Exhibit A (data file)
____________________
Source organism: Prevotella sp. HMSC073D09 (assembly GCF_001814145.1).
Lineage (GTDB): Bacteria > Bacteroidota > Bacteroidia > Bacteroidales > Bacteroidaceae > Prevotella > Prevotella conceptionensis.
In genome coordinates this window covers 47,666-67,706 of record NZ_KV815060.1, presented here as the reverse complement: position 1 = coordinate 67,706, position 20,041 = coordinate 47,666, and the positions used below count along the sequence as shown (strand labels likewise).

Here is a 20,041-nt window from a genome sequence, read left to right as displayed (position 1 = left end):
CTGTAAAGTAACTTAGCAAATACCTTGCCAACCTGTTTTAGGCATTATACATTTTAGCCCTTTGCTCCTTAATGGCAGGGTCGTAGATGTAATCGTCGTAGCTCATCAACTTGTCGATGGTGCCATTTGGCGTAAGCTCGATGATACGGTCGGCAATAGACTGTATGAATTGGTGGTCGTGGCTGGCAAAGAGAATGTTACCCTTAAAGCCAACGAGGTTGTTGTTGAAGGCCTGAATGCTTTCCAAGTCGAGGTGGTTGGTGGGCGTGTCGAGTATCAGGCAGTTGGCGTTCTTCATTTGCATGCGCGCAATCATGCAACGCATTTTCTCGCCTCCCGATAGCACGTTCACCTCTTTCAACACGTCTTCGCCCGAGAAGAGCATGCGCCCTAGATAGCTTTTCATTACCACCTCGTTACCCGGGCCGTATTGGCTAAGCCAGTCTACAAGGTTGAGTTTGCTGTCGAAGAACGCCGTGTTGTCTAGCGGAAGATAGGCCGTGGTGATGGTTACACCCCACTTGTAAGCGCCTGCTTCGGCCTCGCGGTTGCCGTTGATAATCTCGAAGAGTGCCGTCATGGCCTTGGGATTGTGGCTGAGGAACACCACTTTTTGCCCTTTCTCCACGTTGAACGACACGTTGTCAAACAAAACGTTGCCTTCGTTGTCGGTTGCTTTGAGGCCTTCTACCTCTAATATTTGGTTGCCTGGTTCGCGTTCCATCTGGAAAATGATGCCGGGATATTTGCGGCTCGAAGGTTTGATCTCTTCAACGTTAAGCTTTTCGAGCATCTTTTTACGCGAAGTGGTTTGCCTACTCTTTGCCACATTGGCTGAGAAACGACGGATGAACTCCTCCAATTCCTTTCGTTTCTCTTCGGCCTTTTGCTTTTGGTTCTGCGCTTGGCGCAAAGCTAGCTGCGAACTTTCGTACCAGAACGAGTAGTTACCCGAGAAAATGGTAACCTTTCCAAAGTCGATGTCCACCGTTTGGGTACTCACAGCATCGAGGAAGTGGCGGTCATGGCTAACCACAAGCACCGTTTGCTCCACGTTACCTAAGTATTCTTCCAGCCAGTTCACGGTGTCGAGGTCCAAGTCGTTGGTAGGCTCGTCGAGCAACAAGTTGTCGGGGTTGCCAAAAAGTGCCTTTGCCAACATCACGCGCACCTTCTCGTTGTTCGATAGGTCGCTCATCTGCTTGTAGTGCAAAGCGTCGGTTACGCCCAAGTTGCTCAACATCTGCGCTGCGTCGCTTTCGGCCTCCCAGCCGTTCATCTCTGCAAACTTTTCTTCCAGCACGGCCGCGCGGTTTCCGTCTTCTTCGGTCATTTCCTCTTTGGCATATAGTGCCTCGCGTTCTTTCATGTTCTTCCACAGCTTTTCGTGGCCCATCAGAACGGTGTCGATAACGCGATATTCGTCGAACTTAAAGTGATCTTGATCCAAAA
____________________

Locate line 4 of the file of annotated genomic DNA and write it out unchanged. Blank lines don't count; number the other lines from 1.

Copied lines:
Here is a 20,041-nt window from a genome sequence, read left to right as displayed (position 1 = left end):